• Saturday, April 20, 2024

HEADLINE STORY

Race row: Sunak says Hester’s remorse should be accepted

Businessman Frank Hester said the 2019 comments about Diane Abbott were rude but had nothing to do with her gender nor her skin colour.

Frank Hester

By: Pramod Thomas

PRIME MINISTER Rishi Sunak resisted growing calls Wednesday (13) for his Tory party to return millions of pounds to a major donor accused of making racist comments about a high-profile black lawmaker.

Businessman Frank Hester, 57, is alleged to have said that Diane Abbott — Britain’s longest-serving black MP — made him “want to hate all black women” and that she “should be shot”.

The 2019 comments emerged as Sunak pledged to crack down on extremism, and with increasing concern about the safety of MPs, after two were murdered in recent years and others facing threats and intimidation.

Sunak — a British Indian Hindu who became the UK’s first prime minister of colour when he entered Downing Street in October 2022 — took more than 24 hours to condemn the remarks.

He told parliament on Wednesday that the comments were “racist” and “wrong” but added that Hester had “rightly apologised and that remorse should be accepted”.

“There’s no place for racism in Britain and the government that I lead is living proof of that,” Sunak added.

Hester, CEO of software company The Phoenix Partnership, has donated more than £10 million to the Tories and paid £15,000 for Sunak to take a helicopter trip late last year.

“I’m pleased that the gentleman is supporting a party that represents one of the most diverse governments in this country’s history led by this country’s first British Asian prime minister,” said Sunak.

Labour MP Diane Abbott claims Johnson ‘rumoured to like assaulting women’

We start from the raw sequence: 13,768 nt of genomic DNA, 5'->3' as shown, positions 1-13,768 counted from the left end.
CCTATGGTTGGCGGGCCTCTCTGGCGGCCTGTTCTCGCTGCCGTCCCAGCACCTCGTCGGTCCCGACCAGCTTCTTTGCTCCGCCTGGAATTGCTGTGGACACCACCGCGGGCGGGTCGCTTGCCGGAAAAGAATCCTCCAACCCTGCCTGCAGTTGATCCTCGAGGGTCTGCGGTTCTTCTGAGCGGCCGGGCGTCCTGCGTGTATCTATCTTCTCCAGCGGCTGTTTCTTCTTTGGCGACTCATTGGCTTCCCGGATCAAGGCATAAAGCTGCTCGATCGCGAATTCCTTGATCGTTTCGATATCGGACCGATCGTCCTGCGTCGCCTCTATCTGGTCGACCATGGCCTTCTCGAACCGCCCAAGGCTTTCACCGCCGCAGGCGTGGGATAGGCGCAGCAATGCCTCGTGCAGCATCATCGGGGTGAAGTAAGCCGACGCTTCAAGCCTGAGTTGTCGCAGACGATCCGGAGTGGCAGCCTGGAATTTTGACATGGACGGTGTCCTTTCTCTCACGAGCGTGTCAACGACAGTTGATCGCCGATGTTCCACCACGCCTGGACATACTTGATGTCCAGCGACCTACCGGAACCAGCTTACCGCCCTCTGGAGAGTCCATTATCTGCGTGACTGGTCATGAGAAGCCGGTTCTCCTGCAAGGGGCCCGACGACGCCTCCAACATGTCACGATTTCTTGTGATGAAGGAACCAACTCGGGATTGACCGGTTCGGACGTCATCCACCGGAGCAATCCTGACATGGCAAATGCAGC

Labour MP Diane Abbott (Photo by OLI SCARFF/AFP via Getty Images)

Keir Starmer, the leader of the main opposition Labour party, said Sunak should find “the courage” to hand back the £10m.

The prime minister is also coming under pressure from members of his own party over the controversy.

“I would think about the company I kept and I would give that money back,” Andy Street, the Tory mayor of the West Midlands, told BBC radio.

A spokesman for the Scottish Conservatives said the UK Tory party “should carefully review the donations it has received from Hester in response to his remarks”.

Tory MP Nus Ghani tweeted that “zero tolerance on racism is just a slogan in today’s politics”, although she did not specifically mention the row in her post.

The Guardian newspaper, which broke the story late on Monday (11), reported that Hester made the comments during a meeting at his company’s headquarters in 2019.

In a follow-up story on Tuesday (12) night, it wrote that Hester had also said “no room for the Indians” during a crowded meeting, and suggested that they “climb on the roof, like on the roof of the train there”.

Hester has admitted making “rude” comments about Abbott, but claimed that they had “nothing to do with her gender nor colour of skin”.

Abbott was Britain’s first black female MP when she was elected to parliament in 1987.

She sat as a Labour lawmaker until she was suspended in April last year for saying Jewish people were not subject to racism “all their lives”.

Abbott, described Hester’s comments as “frightening” and “alarming” given the murders of lawmakers Jo Cox and David Amess in recent years.

The government is due to unveil a new definition of extremism on Thursday (14) amid a spike in anti-Semitic and Islamophobic incidents since the start of the Israel-Hamas war.

(Agencies)

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